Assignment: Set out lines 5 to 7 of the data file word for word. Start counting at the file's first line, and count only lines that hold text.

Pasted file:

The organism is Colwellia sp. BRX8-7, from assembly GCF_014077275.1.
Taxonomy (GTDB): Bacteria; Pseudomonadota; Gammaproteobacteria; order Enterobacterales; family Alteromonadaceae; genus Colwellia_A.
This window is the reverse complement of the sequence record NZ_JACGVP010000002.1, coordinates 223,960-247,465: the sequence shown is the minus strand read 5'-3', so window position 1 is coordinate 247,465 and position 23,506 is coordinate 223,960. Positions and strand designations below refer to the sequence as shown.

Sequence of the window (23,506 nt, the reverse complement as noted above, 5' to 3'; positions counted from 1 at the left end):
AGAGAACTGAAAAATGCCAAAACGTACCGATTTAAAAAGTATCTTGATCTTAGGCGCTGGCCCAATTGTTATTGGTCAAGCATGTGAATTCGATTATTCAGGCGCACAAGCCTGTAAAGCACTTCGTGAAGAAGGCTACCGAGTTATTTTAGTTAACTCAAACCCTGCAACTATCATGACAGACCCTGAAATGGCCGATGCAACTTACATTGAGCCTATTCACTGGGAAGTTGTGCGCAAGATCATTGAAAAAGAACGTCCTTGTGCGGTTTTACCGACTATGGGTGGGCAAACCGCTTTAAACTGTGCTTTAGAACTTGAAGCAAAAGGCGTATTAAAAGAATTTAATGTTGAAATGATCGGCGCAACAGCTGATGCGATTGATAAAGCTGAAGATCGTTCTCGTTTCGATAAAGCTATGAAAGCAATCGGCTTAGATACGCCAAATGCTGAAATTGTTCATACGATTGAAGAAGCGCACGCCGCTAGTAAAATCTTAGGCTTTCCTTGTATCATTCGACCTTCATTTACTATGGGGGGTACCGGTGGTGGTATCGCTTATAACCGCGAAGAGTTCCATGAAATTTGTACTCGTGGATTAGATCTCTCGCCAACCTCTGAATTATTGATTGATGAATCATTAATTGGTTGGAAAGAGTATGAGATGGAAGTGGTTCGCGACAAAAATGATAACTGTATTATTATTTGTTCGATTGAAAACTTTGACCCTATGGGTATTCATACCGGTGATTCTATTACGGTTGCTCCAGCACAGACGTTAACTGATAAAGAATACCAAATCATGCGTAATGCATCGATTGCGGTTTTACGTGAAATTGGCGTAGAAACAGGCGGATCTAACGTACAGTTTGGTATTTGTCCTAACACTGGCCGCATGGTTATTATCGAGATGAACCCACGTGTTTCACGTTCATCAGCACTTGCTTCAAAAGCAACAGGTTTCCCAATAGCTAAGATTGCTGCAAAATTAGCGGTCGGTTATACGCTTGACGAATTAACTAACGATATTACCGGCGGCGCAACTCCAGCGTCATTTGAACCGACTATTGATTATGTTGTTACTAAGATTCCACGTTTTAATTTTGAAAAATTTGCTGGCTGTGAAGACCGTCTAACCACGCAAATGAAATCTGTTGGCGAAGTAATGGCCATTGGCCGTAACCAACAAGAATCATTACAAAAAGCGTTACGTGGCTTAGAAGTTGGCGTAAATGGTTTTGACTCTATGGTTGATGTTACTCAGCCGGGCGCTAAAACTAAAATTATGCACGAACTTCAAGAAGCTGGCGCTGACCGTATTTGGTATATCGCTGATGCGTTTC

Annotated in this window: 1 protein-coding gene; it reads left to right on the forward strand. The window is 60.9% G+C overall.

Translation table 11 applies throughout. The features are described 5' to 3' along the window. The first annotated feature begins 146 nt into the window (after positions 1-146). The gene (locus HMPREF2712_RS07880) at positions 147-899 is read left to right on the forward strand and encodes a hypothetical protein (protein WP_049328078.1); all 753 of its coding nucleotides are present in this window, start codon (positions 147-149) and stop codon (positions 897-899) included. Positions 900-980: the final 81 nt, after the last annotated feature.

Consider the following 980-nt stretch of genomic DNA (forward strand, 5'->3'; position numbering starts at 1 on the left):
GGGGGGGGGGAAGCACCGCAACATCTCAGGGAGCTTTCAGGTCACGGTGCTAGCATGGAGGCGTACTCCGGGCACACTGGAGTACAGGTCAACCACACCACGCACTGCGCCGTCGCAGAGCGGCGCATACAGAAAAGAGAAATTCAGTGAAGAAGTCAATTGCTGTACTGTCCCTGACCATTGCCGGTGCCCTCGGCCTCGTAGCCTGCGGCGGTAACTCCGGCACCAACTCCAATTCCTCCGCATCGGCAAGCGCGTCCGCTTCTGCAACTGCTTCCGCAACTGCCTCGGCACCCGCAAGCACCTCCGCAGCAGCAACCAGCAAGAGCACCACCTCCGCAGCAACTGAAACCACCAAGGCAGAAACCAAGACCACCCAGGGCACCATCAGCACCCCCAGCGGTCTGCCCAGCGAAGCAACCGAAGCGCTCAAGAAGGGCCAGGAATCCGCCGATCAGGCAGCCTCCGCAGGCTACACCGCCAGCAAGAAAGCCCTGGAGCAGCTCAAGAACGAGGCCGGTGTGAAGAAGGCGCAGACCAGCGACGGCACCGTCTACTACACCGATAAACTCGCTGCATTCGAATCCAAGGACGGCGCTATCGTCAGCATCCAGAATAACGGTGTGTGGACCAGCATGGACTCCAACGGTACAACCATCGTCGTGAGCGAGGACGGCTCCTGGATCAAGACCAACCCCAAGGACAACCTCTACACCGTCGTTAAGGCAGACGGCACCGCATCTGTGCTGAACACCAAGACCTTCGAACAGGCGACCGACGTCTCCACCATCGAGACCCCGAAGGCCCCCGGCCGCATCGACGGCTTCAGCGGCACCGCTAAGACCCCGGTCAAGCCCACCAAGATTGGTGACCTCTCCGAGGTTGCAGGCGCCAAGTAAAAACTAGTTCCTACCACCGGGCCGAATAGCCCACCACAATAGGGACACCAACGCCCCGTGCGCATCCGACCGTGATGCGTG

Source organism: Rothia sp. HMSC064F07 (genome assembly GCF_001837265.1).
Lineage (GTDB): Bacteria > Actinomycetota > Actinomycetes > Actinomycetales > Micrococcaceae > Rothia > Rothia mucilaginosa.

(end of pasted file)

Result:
AGAGAACTGAAAAATGCCAAAACGTACCGATTTAAAAAGTATCTTGATCTTAGGCGCTGGCCCAATTGTTATTGGTCAAGCATGTGAATTCGATTATTCAGGCGCACAAGCCTGTAAAGCACTTCGTGAAGAAGGCTACCGAGTTATTTTAGTTAACTCAAACCCTGCAACTATCATGACAGACCCTGAAATGGCCGATGCAACTTACATTGAGCCTATTCACTGGGAAGTTGTGCGCAAGATCATTGAAAAAGAACGTCCTTGTGCGGTTTTACCGACTATGGGTGGGCAAACCGCTTTAAACTGTGCTTTAGAACTTGAAGCAAAAGGCGTATTAAAAGAATTTAATGTTGAAATGATCGGCGCAACAGCTGATGCGATTGATAAAGCTGAAGATCGTTCTCGTTTCGATAAAGCTATGAAAGCAATCGGCTTAGATACGCCAAATGCTGAAATTGTTCATACGATTGAAGAAGCGCACGCCGCTAGTAAAATCTTAGGCTTTCCTTGTATCATTCGACCTTCATTTACTATGGGGGGTACCGGTGGTGGTATCGCTTATAACCGCGAAGAGTTCCATGAAATTTGTACTCGTGGATTAGATCTCTCGCCAACCTCTGAATTATTGATTGATGAATCATTAATTGGTTGGAAAGAGTATGAGATGGAAGTGGTTCGCGACAAAAATGATAACTGTATTATTATTTGTTCGATTGAAAACTTTGACCCTATGGGTATTCATACCGGTGATTCTATTACGGTTGCTCCAGCACAGACGTTAACTGATAAAGAATACCAAATCATGCGTAATGCATCGATTGCGGTTTTACGTGAAATTGGCGTAGAAACAGGCGGATCTAACGTACAGTTTGGTATTTGTCCTAACACTGGCCGCATGGTTATTATCGAGATGAACCCACGTGTTTCACGTTCATCAGCACTTGCTTCAAAAGCAACAGGTTTCCCAATAGCTAAGATTGCTGCAAAATTAGCGGTCGGTTATACGCTTGACGAATTAACTAACGATATTACCGGCGGCGCAACTCCAGCGTCATTTGAACCGACTATTGATTATGTTGTTACTAAGATTCCACGTTTTAATTTTGAAAAATTTGCTGGCTGTGAAGACCGTCTAACCACGCAAATGAAATCTGTTGGCGAAGTAATGGCCATTGGCCGTAACCAACAAGAATCATTACAAAAAGCGTTACGTGGCTTAGAAGTTGGCGTAAATGGTTTTGACTCTATGGTTGATGTTACTCAGCCGGGCGCTAAAACTAAAATTATGCACGAACTTCAAGAAGCTGGCGCTGACCGTATTTGGTATATCGCTGATGCGTTTC

Annotated in this window: 1 protein-coding gene; it reads left to right on the forward strand. The window is 60.9% G+C overall.

Translation table 11 applies throughout. The features are described 5' to 3' along the window. The first annotated feature begins 146 nt into the window (after positions 1-146). The gene (locus HMPREF2712_RS07880) at positions 147-899 is read left to right on the forward strand and encodes a hypothetical protein (protein WP_049328078.1); all 753 of its coding nucleotides are present in this window, start codon (positions 147-149) and stop codon (positions 897-899) included. Positions 900-980: the final 81 nt, after the last annotated feature.